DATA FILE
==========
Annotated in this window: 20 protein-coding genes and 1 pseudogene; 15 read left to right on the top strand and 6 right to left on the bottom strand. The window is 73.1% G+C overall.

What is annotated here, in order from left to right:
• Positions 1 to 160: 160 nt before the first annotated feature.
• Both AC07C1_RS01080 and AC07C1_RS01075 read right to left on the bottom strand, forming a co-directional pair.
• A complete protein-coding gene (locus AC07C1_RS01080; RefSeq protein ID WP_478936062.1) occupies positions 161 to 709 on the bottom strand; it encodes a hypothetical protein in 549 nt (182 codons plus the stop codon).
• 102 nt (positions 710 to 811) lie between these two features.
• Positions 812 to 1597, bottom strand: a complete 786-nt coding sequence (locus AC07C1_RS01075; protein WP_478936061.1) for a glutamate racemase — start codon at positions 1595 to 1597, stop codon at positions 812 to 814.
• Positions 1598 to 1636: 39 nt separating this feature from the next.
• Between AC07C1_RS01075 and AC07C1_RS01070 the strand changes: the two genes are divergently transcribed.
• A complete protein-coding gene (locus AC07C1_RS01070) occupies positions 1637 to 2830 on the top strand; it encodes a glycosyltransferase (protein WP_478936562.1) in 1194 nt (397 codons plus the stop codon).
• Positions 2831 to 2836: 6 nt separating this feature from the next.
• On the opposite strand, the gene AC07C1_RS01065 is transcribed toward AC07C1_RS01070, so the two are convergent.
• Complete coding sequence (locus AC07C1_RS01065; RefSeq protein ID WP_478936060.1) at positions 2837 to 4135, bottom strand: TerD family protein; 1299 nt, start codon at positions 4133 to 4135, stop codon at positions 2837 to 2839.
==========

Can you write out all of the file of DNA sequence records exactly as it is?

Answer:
Annotated in this window: 20 protein-coding genes and 1 pseudogene; 15 read left to right on the top strand and 6 right to left on the bottom strand. The window is 73.1% G+C overall.

What is annotated here, in order from left to right:
• Positions 1 to 160: 160 nt before the first annotated feature.
• Both AC07C1_RS01080 and AC07C1_RS01075 read right to left on the bottom strand, forming a co-directional pair.
• A complete protein-coding gene (locus AC07C1_RS01080; RefSeq protein ID WP_478936062.1) occupies positions 161 to 709 on the bottom strand; it encodes a hypothetical protein in 549 nt (182 codons plus the stop codon).
• 102 nt (positions 710 to 811) lie between these two features.
• Positions 812 to 1597, bottom strand: a complete 786-nt coding sequence (locus AC07C1_RS01075; protein WP_478936061.1) for a glutamate racemase — start codon at positions 1595 to 1597, stop codon at positions 812 to 814.
• Positions 1598 to 1636: 39 nt separating this feature from the next.
• Between AC07C1_RS01075 and AC07C1_RS01070 the strand changes: the two genes are divergently transcribed.
• A complete protein-coding gene (locus AC07C1_RS01070) occupies positions 1637 to 2830 on the top strand; it encodes a glycosyltransferase (protein WP_478936562.1) in 1194 nt (397 codons plus the stop codon).
• Positions 2831 to 2836: 6 nt separating this feature from the next.
• On the opposite strand, the gene AC07C1_RS01065 is transcribed toward AC07C1_RS01070, so the two are convergent.
• Complete coding sequence (locus AC07C1_RS01065; RefSeq protein ID WP_478936060.1) at positions 2837 to 4135, bottom strand: TerD family protein; 1299 nt, start codon at positions 4133 to 4135, stop codon at positions 2837 to 2839.